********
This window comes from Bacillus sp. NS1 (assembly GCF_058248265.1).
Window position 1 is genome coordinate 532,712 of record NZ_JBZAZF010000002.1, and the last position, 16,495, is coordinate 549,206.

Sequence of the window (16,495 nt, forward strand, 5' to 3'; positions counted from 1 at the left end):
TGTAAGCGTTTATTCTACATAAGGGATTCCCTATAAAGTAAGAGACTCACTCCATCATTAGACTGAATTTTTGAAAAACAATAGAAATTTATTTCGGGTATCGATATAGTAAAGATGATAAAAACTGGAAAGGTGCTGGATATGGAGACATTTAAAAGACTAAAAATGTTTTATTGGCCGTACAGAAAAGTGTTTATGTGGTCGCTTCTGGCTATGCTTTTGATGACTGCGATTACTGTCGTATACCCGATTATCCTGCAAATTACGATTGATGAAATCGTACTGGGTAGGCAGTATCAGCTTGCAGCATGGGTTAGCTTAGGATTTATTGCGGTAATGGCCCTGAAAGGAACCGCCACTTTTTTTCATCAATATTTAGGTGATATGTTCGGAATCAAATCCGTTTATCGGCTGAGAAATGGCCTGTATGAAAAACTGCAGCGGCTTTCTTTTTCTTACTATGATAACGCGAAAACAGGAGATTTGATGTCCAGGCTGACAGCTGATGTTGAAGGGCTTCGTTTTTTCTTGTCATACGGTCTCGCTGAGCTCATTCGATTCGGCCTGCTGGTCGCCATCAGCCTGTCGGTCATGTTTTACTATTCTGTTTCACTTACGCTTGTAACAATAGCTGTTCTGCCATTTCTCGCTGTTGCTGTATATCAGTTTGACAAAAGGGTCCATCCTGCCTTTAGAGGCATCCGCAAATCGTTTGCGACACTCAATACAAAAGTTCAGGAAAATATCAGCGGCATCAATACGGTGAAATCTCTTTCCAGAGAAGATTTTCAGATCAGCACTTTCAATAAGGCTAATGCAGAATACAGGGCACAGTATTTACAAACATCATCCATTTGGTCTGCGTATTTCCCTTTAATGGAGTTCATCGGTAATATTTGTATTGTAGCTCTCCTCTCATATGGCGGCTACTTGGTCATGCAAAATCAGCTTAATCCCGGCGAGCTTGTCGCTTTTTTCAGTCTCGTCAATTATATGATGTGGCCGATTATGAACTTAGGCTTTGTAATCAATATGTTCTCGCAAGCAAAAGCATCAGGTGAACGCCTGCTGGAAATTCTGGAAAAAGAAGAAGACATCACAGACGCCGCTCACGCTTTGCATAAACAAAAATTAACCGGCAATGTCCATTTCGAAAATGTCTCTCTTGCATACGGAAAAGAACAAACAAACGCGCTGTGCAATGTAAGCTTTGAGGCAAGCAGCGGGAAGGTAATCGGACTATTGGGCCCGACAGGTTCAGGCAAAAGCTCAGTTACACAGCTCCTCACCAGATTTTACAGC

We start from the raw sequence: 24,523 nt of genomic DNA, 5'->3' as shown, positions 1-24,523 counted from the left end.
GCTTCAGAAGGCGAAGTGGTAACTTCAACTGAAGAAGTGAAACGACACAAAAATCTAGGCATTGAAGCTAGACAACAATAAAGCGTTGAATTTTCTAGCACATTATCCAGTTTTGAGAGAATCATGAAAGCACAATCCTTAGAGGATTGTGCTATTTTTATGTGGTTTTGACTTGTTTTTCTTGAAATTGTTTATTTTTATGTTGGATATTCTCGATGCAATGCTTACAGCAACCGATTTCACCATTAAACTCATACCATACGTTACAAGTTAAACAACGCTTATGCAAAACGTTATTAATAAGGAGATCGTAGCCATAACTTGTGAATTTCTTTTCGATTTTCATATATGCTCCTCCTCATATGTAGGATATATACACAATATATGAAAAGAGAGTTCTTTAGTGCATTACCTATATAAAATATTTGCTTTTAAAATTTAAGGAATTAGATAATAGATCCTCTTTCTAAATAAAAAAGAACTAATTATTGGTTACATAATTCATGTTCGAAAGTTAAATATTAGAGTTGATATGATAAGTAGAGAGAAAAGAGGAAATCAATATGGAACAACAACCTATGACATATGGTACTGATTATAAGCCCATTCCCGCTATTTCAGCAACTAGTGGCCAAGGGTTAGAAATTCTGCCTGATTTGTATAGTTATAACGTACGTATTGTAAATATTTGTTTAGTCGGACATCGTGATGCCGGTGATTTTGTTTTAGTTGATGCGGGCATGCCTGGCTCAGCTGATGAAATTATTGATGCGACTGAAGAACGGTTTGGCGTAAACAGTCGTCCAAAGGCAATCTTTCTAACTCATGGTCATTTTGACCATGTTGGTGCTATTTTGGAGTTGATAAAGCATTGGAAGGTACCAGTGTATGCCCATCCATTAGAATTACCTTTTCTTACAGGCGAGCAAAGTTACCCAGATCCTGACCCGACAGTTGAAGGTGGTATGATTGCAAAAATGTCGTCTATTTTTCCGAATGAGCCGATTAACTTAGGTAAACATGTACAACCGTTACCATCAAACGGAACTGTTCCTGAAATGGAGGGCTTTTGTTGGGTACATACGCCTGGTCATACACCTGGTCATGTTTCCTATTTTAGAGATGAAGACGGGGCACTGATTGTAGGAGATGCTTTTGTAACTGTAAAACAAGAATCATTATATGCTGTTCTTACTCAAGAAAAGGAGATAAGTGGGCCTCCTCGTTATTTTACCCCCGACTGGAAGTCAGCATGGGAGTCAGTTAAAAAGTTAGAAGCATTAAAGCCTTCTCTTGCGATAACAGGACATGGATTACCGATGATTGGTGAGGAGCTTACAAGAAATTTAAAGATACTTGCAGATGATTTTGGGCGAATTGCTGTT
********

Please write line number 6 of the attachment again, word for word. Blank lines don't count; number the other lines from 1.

GCTTCAGAAGGCGAAGTGGTAACTTCAACTGAAGAAGTGAAACGACACAAAAATCTAGGCATTGAAGCTAGACAACAATAAAGCGTTGAATTTTCTAGCACATTATCCAGTTTTGAGAGAATCATGAAAGCACAATCCTTAGAGGATTGTGCTATTTTTATGTGGTTTTGACTTGTTTTTCTTGAAATTGTTTATTTTTATGTTGGATATTCTCGATGCAATGCTTACAGCAACCGATTTCACCATTAAACTCATACCATACGTTACAAGTTAAACAACGCTTATGCAAAACGTTATTAATAAGGAGATCGTAGCCATAACTTGTGAATTTCTTTTCGATTTTCATATATGCTCCTCCTCATATGTAGGATATATACACAATATATGAAAAGAGAGTTCTTTAGTGCATTACCTATATAAAATATTTGCTTTTAAAATTTAAGGAATTAGATAATAGATCCTCTTTCTAAATAAAAAAGAACTAATTATTGGTTACATAATTCATGTTCGAAAGTTAAATATTAGAGTTGATATGATAAGTAGAGAGAAAAGAGGAAATCAATATGGAACAACAACCTATGACATATGGTACTGATTATAAGCCCATTCCCGCTATTTCAGCAACTAGTGGCCAAGGGTTAGAAATTCTGCCTGATTTGTATAGTTATAACGTACGTATTGTAAATATTTGTTTAGTCGGACATCGTGATGCCGGTGATTTTGTTTTAGTTGATGCGGGCATGCCTGGCTCAGCTGATGAAATTATTGATGCGACTGAAGAACGGTTTGGCGTAAACAGTCGTCCAAAGGCAATCTTTCTAACTCATGGTCATTTTGACCATGTTGGTGCTATTTTGGAGTTGATAAAGCATTGGAAGGTACCAGTGTATGCCCATCCATTAGAATTACCTTTTCTTACAGGCGAGCAAAGTTACCCAGATCCTGACCCGACAGTTGAAGGTGGTATGATTGCAAAAATGTCGTCTATTTTTCCGAATGAGCCGATTAACTTAGGTAAACATGTACAACCGTTACCATCAAACGGAACTGTTCCTGAAATGGAGGGCTTTTGTTGGGTACATACGCCTGGTCATACACCTGGTCATGTTTCCTATTTTAGAGATGAAGACGGGGCACTGATTGTAGGAGATGCTTTTGTAACTGTAAAACAAGAATCATTATATGCTGTTCTTACTCAAGAAAAGGAGATAAGTGGGCCTCCTCGTTATTTTACCCCCGACTGGAAGTCAGCATGGGAGTCAGTTAAAAAGTTAGAAGCATTAAAGCCTTCTCTTGCGATAACAGGACATGGATTACCGATGATTGGTGAGGAGCTTACAAGAAATTTAAAGATACTTGCAGATGATTTTGGGCGAATTGCTGTT